Paul S. Russell, MD Museum

Some answers as to how the MGH's Egyptian mummy Padihershef lived and died are now being explored through a conservation project - which included a full body X-ray and CT scan.

Padihershef unwrapped

08/Mar/2013

 

ANCIENT SECRETS: Materials Management team members Eman Hyppolite and Louis Gerard, center, observe as conservators Leveque, left, and Rebecca Barber examine Padihershef in the Ether Dome after he was removed from his display case.

For almost two centuries, Egyptian mummy Padihershef has held silent vigil in the Ether Dome, bearing witness to surgeries and other milestones that are part of the MGH’s rich and vital history. He was a gift from the city of Boston in 1823 as a medical oddity, a rare and unusual artifact that many in this country had yet to see. While he has been subject to examinations during his nearly 200 years at the MGH, “Padi” had never received a full-scale medical investigation into what his life and health had been like some 2,500 years ago, when he was a 40-year-old stonecutter from the Necropolis in Thebes.

Some answers as to how Padi lived and died are now being explored through a conservation project supported in part by the hospital and through philanthropic donations. On March 4, under the watchful eyes of a team that included Rajiv Gupta, MD, PhD, of MGH Imaging; conservator Mimi Leveque; MGH neurosurgeon Paul Chapman, MD; and members of Materials Management, Buildings and Grounds, and Police and Security, Padi was removed from his case. He was transported on a patient stretcher to the Imaging suites on Ellison and Blake 2 where he underwent full body X-ray and CT scanning.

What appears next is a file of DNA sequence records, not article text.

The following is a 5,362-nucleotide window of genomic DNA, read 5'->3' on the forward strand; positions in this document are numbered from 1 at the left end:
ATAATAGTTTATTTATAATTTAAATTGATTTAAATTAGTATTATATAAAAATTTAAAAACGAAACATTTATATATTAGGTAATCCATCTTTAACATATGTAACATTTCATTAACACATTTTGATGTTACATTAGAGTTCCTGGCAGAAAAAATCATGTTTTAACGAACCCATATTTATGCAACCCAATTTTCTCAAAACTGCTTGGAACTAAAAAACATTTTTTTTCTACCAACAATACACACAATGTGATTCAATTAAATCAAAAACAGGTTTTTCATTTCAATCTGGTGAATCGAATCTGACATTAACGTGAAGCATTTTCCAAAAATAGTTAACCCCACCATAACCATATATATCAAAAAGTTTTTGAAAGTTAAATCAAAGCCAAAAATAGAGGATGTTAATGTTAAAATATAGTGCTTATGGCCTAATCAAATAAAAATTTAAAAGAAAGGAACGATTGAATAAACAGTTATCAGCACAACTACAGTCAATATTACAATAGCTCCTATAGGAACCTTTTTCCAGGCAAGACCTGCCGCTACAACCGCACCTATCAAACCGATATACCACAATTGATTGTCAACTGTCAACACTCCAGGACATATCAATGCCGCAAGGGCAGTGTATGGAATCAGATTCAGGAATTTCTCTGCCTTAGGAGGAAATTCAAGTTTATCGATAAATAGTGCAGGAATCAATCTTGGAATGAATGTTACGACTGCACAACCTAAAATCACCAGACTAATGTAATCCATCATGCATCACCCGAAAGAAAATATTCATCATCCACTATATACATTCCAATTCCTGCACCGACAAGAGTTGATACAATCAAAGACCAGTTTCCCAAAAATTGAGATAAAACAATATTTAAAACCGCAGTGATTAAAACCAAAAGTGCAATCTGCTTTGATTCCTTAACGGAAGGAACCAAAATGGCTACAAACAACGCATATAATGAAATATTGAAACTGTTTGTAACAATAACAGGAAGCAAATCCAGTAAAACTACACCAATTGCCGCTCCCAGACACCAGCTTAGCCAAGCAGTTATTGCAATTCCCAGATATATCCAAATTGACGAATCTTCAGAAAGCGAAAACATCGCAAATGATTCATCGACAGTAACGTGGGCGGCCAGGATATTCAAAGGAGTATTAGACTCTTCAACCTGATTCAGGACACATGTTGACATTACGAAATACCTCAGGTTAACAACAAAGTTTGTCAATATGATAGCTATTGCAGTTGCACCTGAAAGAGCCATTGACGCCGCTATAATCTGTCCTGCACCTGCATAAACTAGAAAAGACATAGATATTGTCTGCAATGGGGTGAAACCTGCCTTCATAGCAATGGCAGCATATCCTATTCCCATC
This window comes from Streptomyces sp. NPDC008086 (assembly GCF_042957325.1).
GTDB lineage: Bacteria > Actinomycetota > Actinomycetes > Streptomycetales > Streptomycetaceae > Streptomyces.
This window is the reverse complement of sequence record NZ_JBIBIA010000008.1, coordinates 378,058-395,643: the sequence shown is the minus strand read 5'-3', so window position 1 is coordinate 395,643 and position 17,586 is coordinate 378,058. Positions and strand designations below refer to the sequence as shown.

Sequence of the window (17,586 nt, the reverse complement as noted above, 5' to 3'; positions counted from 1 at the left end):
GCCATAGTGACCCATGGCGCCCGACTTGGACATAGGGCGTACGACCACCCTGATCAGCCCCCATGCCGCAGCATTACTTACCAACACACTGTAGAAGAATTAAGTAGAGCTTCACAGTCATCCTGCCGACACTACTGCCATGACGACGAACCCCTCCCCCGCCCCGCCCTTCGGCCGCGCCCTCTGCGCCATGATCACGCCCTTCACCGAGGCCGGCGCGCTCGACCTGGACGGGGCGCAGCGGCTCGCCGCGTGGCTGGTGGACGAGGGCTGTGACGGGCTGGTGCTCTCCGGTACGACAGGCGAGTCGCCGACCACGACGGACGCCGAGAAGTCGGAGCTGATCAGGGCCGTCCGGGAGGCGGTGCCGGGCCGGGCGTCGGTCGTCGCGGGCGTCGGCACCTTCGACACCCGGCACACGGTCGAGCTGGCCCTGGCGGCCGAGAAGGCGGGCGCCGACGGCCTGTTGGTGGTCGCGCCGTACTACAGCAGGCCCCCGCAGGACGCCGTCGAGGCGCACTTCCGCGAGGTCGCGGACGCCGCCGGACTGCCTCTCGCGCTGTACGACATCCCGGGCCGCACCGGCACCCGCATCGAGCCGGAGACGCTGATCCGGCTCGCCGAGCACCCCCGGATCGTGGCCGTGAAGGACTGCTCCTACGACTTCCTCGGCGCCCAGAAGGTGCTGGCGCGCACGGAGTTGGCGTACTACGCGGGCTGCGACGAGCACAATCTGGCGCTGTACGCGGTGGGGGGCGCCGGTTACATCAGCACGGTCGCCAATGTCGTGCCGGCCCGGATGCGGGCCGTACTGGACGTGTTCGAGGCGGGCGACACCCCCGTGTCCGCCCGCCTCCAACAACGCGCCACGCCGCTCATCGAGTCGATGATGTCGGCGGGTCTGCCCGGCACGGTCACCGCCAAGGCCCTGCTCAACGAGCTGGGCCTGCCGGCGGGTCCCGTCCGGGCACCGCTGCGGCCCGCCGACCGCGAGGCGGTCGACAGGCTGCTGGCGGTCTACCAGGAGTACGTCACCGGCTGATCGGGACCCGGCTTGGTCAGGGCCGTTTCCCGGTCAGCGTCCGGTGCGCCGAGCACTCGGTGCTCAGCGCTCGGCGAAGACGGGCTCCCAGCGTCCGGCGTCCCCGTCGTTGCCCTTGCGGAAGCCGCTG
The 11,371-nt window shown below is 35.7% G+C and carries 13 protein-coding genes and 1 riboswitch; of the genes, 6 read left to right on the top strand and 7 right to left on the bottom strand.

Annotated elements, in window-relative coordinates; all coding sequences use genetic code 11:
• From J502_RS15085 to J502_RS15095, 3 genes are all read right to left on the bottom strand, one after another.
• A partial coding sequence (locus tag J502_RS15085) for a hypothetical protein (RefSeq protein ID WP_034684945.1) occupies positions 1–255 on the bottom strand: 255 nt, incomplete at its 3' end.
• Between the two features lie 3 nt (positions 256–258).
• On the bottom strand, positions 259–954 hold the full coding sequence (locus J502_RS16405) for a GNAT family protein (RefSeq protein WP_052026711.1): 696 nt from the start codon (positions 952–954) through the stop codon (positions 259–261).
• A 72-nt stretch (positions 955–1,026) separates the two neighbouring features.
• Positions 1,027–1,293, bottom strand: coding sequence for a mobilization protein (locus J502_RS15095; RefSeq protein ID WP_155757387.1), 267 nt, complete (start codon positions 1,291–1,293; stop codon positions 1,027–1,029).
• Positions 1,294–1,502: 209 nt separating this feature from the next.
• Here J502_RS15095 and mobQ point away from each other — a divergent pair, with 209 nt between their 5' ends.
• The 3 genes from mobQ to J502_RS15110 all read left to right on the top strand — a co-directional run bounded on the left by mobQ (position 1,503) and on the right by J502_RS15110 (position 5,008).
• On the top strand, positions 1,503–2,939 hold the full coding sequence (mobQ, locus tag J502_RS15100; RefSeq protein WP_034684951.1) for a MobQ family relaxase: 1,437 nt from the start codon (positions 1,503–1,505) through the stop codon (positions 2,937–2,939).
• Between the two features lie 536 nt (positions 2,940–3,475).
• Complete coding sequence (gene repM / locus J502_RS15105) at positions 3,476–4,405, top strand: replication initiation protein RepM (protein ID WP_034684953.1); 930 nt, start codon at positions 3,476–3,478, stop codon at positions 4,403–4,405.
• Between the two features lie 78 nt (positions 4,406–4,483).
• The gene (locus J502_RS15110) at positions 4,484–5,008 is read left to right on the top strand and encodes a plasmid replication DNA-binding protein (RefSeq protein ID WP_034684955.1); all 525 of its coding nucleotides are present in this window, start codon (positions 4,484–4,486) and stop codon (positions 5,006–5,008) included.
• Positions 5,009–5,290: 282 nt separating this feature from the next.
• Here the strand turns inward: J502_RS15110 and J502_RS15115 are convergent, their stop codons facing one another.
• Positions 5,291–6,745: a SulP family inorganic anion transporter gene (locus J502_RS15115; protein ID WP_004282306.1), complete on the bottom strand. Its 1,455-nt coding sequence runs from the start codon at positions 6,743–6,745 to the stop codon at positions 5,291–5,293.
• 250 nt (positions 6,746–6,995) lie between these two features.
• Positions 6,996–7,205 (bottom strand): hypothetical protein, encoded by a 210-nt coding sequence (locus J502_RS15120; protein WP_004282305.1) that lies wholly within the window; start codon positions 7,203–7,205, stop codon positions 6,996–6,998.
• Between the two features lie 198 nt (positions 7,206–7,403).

UNVEILED: Padihershef enters the CT scanner, above.

Gupta explained why the mummy needed to undergo both types of scans. “Plain films, or X-rays, give us some insight into the condition Padi’s bones are in. They can be directly compared with earlier studies, done in 1931 and 1976, which reported interrupted growth lines indicative of a severe childhood illness that resulted in stunted body growth,” says Gupta. “The CT scans give us more detailed information about bones as well as the soft tissues in the body.”

The 3-D image of the mummy’s head, neck and torso.

The many fine layers of scans are then assembled into 3-D representations of the mummy’s body, both inside and out, allowing his ancient linen wrappings to remain undisturbed.

One immediate and unexpected finding from the images was the appearance of a broom handle embedded at the base of Padi’s head running through his torso. Although Leveque said she thought it could be a stabilizer for his head, there are no records to indicate when the repair was done and by whom.

The conservation project, under the direction of the Paul S. Russell, MD Museum of History and Innovation, is scheduled to last several months, during which time the images will be assembled, read and interpreted for study. In addition, they will be sent to a forensic pathologist who, using software developed to help identify skeletal remains, will assemble the more than 20,000 sliced scans into a 3-D representation of what Padihershef looked like during his lifetime. Plans also are underway to conserve and clean Padi for preservation purposes. That process, which will take place over a period of three days in late spring, will be open to the public for observation. 

 

CLOSE EXAMINATION: Leveque and Padihershef


Read more articles from the 03/08/13 Hotline issue.